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Facts & Figures

President: Baldwin Lonsdale (2014)

Prime Minister: Joe Natuman (2014)

Total area: 4,710 sq mi (12,200 sq km)

Population (2014 est.): 266,937 (growth rate: 2.01%); birth rate: 25.69/1000; infant mortality rate: 16.41/1000; life expectancy: 72.72; density per sq mi: 51

Capital and largest city (2011 est.): Port Vila, 47,000

Monetary unit: Vatu

More Facts & Figures

Flag of Vanuatu
  1. Vanuatu Main Page
  2. Prime Minister's Leadership Challenged in Court
  3. Lacking a Majority, Prime Minister Kilman Resigns
  4. Category Five Cyclone Hits Vanuatu


Vanuatu is an archipelago of 83 islands lying between New Caledonia and Fiji in the South Pacific. Largest of the islands is Espiritu Santo (875 sq mi; 2,266 sq km); others are Efate, Malekula, Malo, Pentecost, and Tanna.




The first settlers are believed to have arrived approximately 3,500 years ago from New Guinea and the Solomon Islands by canoe. The islands were sighted by Pedro Fernandes de Queiros of Portugal in 1606 and were charted by the British navigator James Cook in 1774, who named the archipelago New Hebrides, after the northern Scottish islands. Competing British and French claims to the islands led to the formation of a condominium government, allowing for joint British-French rule in 1906. The islands' plantation economy, based on imported Vietnamese labor, was prosperous until the 1920s, when markets for its products declined. Diseases brought by missionaries, sandalwood traders, and others helped reduce the population from approximately 1 million in 1800 to 45,000 in 1935. The islands served as a major Allied base in World War II. After the war, the indigenous Melanesians began lobbying for independence, which in 1980 the country achieved. It was then renamed Vanuatu.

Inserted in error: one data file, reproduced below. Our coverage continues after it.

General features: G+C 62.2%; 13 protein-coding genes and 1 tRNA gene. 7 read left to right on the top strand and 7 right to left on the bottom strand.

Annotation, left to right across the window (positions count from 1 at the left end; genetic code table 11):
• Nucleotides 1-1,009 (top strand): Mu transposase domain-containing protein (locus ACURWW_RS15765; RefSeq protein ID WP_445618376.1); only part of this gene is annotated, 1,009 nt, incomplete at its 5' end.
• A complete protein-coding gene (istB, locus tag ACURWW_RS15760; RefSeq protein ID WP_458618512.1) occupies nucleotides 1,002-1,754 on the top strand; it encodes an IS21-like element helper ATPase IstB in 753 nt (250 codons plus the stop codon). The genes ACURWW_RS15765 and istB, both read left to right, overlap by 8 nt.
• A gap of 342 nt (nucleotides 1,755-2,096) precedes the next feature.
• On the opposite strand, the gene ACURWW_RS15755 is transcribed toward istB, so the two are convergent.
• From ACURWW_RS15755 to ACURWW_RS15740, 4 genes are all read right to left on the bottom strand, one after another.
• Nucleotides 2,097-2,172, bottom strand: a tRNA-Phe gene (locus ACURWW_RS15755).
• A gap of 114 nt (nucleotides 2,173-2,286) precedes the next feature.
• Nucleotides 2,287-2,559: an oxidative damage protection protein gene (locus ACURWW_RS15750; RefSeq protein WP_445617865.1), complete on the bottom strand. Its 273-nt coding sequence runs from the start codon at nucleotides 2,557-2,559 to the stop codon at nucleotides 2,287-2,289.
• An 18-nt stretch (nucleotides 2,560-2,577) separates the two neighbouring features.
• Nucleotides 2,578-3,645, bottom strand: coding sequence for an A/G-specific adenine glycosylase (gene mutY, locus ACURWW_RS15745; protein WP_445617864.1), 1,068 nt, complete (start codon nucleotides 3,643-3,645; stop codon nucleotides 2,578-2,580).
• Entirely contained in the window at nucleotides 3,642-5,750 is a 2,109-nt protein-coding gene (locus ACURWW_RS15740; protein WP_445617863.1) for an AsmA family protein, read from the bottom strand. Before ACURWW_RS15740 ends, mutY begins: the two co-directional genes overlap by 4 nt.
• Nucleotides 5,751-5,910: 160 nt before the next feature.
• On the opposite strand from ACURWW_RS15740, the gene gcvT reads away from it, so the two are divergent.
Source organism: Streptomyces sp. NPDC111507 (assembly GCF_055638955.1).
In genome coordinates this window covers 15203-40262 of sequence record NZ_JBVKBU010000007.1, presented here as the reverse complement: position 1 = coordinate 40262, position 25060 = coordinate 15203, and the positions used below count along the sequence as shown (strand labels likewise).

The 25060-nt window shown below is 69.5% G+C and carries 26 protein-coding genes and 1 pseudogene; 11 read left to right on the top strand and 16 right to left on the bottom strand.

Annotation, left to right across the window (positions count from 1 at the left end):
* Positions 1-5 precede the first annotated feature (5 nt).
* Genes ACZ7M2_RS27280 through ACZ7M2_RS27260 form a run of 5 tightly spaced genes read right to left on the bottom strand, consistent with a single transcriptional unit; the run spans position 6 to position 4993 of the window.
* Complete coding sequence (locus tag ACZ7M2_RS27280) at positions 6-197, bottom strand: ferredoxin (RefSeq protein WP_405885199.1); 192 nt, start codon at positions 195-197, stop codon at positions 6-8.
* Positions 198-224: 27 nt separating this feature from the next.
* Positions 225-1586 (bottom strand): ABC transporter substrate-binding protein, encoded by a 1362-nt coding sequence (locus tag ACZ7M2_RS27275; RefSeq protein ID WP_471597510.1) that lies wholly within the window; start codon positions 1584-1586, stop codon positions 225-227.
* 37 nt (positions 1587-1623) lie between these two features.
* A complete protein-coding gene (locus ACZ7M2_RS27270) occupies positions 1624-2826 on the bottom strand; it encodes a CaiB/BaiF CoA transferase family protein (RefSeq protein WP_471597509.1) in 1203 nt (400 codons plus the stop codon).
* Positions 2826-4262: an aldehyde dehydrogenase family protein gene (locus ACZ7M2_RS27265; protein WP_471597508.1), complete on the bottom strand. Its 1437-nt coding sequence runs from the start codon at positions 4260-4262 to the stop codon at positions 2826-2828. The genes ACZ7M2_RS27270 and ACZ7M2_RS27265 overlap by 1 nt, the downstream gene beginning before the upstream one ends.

A brief rebellion by French settlers and plantation workers on Espiritu Santo took place in May 1980. Britain, France, and Papua New Guinea sent soldiers, who quelled the revolt, which the new government said was financed by the Phoenix Foundation, a right-wing U.S. group.

In July 2002, former prime minister Barak Sope was convicted of forgery. Alfred Maseng was elected president in April 2004, but he was forced to step down when his criminal record was revealed. In Aug. 2004, Kalkot Mataskelekele was selected from 16 candidates as the new president. He is the country's first president to hold a university degree.

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